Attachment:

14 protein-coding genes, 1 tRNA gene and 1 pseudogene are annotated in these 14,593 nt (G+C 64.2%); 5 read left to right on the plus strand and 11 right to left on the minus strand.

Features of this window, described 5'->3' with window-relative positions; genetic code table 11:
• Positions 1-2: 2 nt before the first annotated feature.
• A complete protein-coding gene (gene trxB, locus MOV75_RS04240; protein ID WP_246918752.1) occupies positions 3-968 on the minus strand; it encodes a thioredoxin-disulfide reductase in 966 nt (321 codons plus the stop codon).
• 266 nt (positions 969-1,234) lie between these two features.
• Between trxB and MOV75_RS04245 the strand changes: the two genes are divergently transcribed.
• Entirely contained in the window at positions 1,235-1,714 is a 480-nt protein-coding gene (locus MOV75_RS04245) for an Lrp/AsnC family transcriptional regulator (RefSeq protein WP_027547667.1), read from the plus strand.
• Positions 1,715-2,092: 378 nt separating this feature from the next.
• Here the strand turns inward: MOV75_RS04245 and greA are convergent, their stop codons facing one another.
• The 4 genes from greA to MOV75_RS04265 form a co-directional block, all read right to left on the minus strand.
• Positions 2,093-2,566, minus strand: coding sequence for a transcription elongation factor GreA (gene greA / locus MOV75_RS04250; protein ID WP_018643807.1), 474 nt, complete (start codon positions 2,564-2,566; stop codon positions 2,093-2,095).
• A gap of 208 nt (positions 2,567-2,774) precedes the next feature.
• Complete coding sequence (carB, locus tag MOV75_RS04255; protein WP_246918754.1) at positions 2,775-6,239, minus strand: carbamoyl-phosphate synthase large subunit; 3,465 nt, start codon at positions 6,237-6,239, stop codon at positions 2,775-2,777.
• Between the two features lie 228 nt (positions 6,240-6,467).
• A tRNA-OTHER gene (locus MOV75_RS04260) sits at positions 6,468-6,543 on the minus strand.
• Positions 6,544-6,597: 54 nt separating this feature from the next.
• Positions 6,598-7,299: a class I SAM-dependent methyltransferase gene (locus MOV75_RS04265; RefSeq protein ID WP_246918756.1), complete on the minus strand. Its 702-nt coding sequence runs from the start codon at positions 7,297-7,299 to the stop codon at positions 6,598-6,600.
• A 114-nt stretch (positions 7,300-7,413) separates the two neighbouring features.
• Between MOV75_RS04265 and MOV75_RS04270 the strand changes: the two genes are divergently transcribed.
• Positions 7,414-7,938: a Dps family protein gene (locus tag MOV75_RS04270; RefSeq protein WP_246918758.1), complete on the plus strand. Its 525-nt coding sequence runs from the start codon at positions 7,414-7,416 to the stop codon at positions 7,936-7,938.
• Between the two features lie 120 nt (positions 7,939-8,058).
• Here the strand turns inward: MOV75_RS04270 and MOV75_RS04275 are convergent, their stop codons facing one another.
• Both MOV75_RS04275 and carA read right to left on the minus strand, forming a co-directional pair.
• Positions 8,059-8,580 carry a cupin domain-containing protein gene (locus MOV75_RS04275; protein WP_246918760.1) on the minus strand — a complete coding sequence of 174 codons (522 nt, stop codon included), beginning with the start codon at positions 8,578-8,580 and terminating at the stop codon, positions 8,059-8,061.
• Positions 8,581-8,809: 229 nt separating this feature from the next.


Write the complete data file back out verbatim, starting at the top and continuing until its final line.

14 protein-coding genes, 1 tRNA gene and 1 pseudogene are annotated in these 14,593 nt (G+C 64.2%); 5 read left to right on the plus strand and 11 right to left on the minus strand.

Features of this window, described 5'->3' with window-relative positions; genetic code table 11:
• Positions 1-2: 2 nt before the first annotated feature.
• A complete protein-coding gene (gene trxB, locus MOV75_RS04240; protein ID WP_246918752.1) occupies positions 3-968 on the minus strand; it encodes a thioredoxin-disulfide reductase in 966 nt (321 codons plus the stop codon).
• 266 nt (positions 969-1,234) lie between these two features.
• Between trxB and MOV75_RS04245 the strand changes: the two genes are divergently transcribed.
• Entirely contained in the window at positions 1,235-1,714 is a 480-nt protein-coding gene (locus MOV75_RS04245) for an Lrp/AsnC family transcriptional regulator (RefSeq protein WP_027547667.1), read from the plus strand.
• Positions 1,715-2,092: 378 nt separating this feature from the next.
• Here the strand turns inward: MOV75_RS04245 and greA are convergent, their stop codons facing one another.
• The 4 genes from greA to MOV75_RS04265 form a co-directional block, all read right to left on the minus strand.
• Positions 2,093-2,566, minus strand: coding sequence for a transcription elongation factor GreA (gene greA / locus MOV75_RS04250; protein ID WP_018643807.1), 474 nt, complete (start codon positions 2,564-2,566; stop codon positions 2,093-2,095).
• A gap of 208 nt (positions 2,567-2,774) precedes the next feature.
• Complete coding sequence (carB, locus tag MOV75_RS04255; protein WP_246918754.1) at positions 2,775-6,239, minus strand: carbamoyl-phosphate synthase large subunit; 3,465 nt, start codon at positions 6,237-6,239, stop codon at positions 2,775-2,777.
• Between the two features lie 228 nt (positions 6,240-6,467).
• A tRNA-OTHER gene (locus MOV75_RS04260) sits at positions 6,468-6,543 on the minus strand.
• Positions 6,544-6,597: 54 nt separating this feature from the next.
• Positions 6,598-7,299: a class I SAM-dependent methyltransferase gene (locus MOV75_RS04265; RefSeq protein ID WP_246918756.1), complete on the minus strand. Its 702-nt coding sequence runs from the start codon at positions 7,297-7,299 to the stop codon at positions 6,598-6,600.
• A 114-nt stretch (positions 7,300-7,413) separates the two neighbouring features.
• Between MOV75_RS04265 and MOV75_RS04270 the strand changes: the two genes are divergently transcribed.
• Positions 7,414-7,938: a Dps family protein gene (locus tag MOV75_RS04270; RefSeq protein WP_246918758.1), complete on the plus strand. Its 525-nt coding sequence runs from the start codon at positions 7,414-7,416 to the stop codon at positions 7,936-7,938.
• Between the two features lie 120 nt (positions 7,939-8,058).
• Here the strand turns inward: MOV75_RS04270 and MOV75_RS04275 are convergent, their stop codons facing one another.
• Both MOV75_RS04275 and carA read right to left on the minus strand, forming a co-directional pair.
• Positions 8,059-8,580 carry a cupin domain-containing protein gene (locus MOV75_RS04275; protein WP_246918760.1) on the minus strand — a complete coding sequence of 174 codons (522 nt, stop codon included), beginning with the start codon at positions 8,578-8,580 and terminating at the stop codon, positions 8,059-8,061.
• Positions 8,581-8,809: 229 nt separating this feature from the next.